L-Serine Study Results

A RANDOMIZED, DOUBLE-BLIND, PLACEBO-CONTROLLED, DELAYED-START TRIAL TO EVALUATE THE SAFETY AND EFFICACY OF L-SERINE IN SUBJECTS WITH HEREDITARY SENSORY AND AUTONOMIC NEUROPATHY TYPE 1 (HSAN1)

Vera Fridman1, Peter Novak2, William David3, Anne Louise Oaklander3, Eric Macklin3, Diane McKenna-Yasek2, Kailey Walsh3, Robert Brown2, Thorsten Hornemann4, Florian Eichler3  1University of Colorado Medical Center, Denver, US., 2University of Massachusetts Medical School, Worcester, US.,3 Massachusetts General Hospital (MGH), Boston, US., 4University Hospital Zurich, Clinical Chemistry, Zurich, Switzerland.

Introduction: Hereditary Sensory Autonomic Neuropathy Type 1 (HSAN1) is a severe, autosomal dominant, axonal neuropathy that manifests with marked, small fiber predominant sensory loss, variable degrees of limb weakness, and skin ulceration. HSAN1 is caused by mutations in the SPTLC1 and SPTLC2 genes, which encode two of the three subunits of the enzyme serine palmitoyltransferase (SPT). Mutations in SPT induce a permanent shift in the substrate preference from serine to alanine thereby forming a class of neurotoxic deoxysphingolipids (dSL). Supplementation with L-serine reduces dSL levels in transgenic HSAN1 mice and results in clinical improvement of neuropathy. We report a two-year, delayed-start, placebo-controlled clinical trial evaluating the safety and efficacy of oral L-serine (400 mg/kg/d) in human subjects with HSAN1.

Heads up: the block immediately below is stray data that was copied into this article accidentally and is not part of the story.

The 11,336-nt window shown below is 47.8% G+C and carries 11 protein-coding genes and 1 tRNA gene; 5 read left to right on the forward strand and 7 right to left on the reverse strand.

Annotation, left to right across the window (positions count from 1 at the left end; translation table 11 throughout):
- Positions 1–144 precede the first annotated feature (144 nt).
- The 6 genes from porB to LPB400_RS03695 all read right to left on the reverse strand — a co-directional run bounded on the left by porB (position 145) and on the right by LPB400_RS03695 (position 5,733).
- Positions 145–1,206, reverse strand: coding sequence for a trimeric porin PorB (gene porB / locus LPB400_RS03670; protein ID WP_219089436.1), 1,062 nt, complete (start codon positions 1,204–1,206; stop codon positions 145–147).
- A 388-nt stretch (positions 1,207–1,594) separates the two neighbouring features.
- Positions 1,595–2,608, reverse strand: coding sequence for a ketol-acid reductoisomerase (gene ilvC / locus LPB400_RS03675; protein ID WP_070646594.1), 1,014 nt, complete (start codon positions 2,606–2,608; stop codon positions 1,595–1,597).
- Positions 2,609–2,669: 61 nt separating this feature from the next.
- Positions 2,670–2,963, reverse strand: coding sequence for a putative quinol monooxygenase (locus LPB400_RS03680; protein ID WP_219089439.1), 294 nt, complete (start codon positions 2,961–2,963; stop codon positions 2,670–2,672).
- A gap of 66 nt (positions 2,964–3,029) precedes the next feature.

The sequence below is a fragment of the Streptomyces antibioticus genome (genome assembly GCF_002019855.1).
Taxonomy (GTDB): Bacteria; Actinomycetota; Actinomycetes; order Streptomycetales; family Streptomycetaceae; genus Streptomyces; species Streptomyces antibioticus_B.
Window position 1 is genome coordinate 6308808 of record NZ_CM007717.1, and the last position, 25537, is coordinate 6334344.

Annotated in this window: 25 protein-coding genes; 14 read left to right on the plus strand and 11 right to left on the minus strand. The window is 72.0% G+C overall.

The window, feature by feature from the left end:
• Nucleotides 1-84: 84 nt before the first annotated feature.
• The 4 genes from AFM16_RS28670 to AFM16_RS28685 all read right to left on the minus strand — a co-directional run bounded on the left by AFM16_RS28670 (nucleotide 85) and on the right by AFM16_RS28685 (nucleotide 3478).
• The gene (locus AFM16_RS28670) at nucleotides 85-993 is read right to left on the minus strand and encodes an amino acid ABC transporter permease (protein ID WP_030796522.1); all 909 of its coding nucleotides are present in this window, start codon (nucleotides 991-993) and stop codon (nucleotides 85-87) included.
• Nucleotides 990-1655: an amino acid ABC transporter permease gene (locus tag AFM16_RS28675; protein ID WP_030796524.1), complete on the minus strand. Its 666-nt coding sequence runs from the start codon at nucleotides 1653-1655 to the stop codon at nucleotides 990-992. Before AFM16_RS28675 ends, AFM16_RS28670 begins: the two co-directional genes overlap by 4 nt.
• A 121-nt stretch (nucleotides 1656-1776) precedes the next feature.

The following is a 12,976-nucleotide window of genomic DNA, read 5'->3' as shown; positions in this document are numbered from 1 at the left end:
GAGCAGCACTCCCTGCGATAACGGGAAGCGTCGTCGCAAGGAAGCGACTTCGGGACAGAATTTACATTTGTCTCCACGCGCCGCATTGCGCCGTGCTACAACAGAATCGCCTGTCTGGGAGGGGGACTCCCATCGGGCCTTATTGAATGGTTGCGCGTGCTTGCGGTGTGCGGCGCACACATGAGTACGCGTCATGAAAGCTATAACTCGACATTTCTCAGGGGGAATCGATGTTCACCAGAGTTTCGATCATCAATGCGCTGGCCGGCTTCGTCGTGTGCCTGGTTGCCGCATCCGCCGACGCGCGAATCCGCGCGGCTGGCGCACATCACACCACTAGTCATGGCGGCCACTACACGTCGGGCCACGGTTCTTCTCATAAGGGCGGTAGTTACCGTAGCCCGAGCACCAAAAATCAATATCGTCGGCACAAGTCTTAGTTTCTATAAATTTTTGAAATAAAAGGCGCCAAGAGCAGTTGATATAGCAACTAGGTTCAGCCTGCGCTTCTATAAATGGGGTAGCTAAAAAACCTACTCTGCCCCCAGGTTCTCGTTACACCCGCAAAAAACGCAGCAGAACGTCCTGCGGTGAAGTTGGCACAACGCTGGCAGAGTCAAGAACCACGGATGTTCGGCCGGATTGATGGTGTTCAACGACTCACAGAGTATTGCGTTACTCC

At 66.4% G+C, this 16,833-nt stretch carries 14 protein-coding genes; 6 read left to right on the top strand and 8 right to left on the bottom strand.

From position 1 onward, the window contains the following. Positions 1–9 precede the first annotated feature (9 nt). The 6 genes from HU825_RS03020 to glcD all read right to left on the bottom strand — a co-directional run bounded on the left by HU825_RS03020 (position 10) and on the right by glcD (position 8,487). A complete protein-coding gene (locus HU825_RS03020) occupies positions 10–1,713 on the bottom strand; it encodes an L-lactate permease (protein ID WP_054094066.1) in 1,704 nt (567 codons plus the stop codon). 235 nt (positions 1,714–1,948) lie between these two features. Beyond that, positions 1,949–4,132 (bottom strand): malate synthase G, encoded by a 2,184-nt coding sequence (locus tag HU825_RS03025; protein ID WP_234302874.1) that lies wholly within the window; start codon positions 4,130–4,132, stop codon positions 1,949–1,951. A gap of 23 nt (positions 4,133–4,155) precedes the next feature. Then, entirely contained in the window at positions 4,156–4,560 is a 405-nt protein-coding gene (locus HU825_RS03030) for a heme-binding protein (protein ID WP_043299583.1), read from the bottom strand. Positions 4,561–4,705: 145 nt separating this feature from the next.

Results: All but 2 subjects (both of whom

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2016 Progress Report

Progress report on the L-serine HSAN1 Trial

by Florian Eichler, M.D.  (with Kailey Joan Walsh)

There were 18 subjects enrolled in this two-year, double-blind, placebo-controlled trial studying the efficacy of L-serine in patients with HSAN1. The study was initially randomized to placebo versus study drug, and both the participants and the investigators were blinded as to who was on placebo and who was on the study drug. At week 48 all participants were switched over to L-serine, regardless of their randomization from the previous year.

At the last DSMB (Data and Safety Monitoring Board) meeting (May 18, 2015) it was recommended that an open-label extension be added to the protocol. This would allow the continued collection of outcomes data on the first 16 subjects from the time they complete the original study to the time that the last two subjects complete the study in February 2016. Upon the board’s suggestion and after further investigation, it was decided that an extension of one year would be added to the protocol. After the original 2-year period, subjects would be given the option of being re-consented for the open label extension. All consented subjects would then be treated with L-serine (400 mg/kg/d) for

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